All programs and related activities sponsored for, or assisted by, the Institute of Food and Agricultural Sciences are open to all persons without discrimination with respect to race, creed, color, religion, age, disability, sex, sexual orientation, marital status, national origin, political opinions or affiliations, genetic information and veteran status as protected under the Vietnam Era Veterans' Readjustment Assistance Act.
Builder leaves solid foundation
By Jim Hunter
Courtesty of Citrus County Chronicle 5-18-2008
A dean of the local building industry has decided that after a 38-year career, it's time to back away from the daily rigors of building homes.
Builder George E. Rusaw, who has a long list of awards and distinctions from his industry, will continue to own and operate the family business, BGRusaw Inc./Rusaw Homes, but he said he's retiring from the daily activities and home building at the end of the month.
Rusaw, who has a reputation for custom, upscale homes, said the new home market, which is just eking along in the current economic downturn, helped make his decision and enable him to wrap up his last homes. Though the market will come back to normal levels, he said, the current circumstances made it a good time for him to step back.
Rusaw said he may be retiring from active building, but don't expect to see him fade away in a complacent, glowing sunset of retirement. First, he's not going anywhere. He loves the county, he said and has always intended to retire here.
Now that he won't have a personal interest in the home building market, Rusaw feels that he can speak up more about county issues and not run the risk of someone trying to dismiss him as being self-serving.
"I am very, very interested and concerned about what's going on in our county," he said. "I think I have a lot to say. I don't like what's happening. I intend to be heard from a lot more."
It's not like he has not had an influence on the county already, both as a local business leader in the building industry and in the planning and implementation of growth management, not to mention the 2,200 homes he built here.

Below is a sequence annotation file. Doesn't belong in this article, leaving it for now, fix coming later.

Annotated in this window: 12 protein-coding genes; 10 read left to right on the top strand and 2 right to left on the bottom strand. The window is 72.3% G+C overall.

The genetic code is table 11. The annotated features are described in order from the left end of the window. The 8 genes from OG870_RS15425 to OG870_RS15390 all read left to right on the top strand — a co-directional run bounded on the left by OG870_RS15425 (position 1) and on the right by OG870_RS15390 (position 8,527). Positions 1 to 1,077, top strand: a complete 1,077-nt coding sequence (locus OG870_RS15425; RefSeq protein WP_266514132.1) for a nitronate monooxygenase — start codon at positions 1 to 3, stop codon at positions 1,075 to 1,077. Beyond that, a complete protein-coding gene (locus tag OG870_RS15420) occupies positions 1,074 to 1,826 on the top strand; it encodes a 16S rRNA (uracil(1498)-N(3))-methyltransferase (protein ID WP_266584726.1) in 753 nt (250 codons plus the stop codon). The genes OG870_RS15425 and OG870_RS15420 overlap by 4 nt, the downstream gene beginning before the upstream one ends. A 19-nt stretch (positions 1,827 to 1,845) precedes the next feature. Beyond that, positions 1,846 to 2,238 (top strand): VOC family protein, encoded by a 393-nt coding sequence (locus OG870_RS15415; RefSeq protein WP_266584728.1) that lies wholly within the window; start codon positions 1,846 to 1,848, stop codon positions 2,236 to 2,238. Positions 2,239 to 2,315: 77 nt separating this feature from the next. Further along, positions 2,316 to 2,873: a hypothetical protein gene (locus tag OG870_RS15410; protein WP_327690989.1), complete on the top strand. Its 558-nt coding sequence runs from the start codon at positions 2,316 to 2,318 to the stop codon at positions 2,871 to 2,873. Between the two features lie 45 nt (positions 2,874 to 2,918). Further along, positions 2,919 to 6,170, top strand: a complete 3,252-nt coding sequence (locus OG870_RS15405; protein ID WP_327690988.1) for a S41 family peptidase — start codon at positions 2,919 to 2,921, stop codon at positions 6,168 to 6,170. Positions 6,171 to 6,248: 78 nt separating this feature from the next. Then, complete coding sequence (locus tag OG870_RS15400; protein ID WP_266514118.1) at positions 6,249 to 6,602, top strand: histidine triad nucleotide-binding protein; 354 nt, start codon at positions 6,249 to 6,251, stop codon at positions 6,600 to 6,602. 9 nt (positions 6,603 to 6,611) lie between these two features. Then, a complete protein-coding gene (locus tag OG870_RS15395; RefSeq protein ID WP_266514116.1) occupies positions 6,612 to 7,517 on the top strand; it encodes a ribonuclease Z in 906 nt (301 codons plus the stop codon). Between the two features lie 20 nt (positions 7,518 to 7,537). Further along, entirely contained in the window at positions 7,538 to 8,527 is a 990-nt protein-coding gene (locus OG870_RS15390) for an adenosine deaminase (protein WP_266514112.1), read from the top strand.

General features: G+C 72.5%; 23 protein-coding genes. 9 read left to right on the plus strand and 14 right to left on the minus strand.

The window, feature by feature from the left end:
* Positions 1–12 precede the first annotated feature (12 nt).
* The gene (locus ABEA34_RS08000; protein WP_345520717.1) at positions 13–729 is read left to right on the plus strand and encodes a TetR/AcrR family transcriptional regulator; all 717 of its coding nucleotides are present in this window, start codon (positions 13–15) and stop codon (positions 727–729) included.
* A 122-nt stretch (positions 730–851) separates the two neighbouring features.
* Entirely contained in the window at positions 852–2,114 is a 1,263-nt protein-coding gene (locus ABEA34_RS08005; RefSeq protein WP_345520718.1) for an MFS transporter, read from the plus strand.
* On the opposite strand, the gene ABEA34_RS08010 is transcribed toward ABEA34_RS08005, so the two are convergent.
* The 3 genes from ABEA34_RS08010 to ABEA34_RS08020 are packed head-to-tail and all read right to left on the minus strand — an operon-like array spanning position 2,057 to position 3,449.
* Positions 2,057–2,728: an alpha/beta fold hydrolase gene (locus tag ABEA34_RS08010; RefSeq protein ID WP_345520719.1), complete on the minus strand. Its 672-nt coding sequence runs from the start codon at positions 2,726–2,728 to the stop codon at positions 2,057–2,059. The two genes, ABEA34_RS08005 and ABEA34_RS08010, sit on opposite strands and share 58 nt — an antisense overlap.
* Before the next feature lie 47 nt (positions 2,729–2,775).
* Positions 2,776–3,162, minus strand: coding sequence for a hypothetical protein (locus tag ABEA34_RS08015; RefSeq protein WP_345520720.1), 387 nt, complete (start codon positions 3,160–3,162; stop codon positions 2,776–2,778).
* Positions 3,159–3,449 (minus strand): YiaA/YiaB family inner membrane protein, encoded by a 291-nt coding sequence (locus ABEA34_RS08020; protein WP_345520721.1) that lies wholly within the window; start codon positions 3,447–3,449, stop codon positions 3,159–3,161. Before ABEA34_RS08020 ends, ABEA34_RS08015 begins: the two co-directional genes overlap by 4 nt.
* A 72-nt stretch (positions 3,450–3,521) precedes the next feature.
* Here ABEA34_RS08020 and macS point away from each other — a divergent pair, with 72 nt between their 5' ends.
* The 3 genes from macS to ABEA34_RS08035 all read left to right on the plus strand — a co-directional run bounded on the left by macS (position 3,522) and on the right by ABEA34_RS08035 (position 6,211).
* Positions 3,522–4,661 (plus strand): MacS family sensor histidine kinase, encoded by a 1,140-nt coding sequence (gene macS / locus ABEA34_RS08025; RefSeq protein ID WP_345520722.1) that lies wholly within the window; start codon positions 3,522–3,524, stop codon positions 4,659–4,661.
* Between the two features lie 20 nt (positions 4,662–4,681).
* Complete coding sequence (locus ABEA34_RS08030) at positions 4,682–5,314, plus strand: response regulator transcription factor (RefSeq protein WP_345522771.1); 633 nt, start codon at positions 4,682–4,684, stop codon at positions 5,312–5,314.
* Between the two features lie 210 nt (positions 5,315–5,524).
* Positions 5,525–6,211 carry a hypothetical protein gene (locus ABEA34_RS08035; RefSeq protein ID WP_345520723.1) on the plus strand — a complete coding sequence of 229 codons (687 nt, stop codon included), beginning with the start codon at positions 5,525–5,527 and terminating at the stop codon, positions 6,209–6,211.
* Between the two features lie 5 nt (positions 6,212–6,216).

In addition to founding BG/Rusaw Inc./Rusaw Homes in 1976, Rusaw was appointed by the county commission to serve on committees that developed elements of the Citrus County Comprehensive Growth Management Plan. The commission appointed him to serve as vice-chairman of the Blue Ribbon Committee for Infrastructure Financing, and he served on the original Citrus County Planning Commission, which became the Planning and Development Review Board, for 12 years.
During those times, particularly in the early 1980s, he said, he and other business representatives worked with citizen members of the environmental community like Hank and Miriam Cohen, David Walker, Helen Spivey, Charles Miko, Robert Schulties and others to come up with an acceptable plan that allowed for controlled growth while protecting the environment. He said that group worked with respect for each other toward compromises that laid the groundwork for today's comp plan.
On the business side, he was also a co-founder of the Citrus County Builders Association and served as its first president. He served in that role in three other terms and worked on many of its committees, such as the Governmental Affairs Committee. He also served on the boards of the Florida Home Builders Association and the National Association of Home Builders, as well as other industry organizations and was not only the county Builder of the Year four times, but the Builder of the Decade in 1990 and the Florida Builder of the Year, 1993.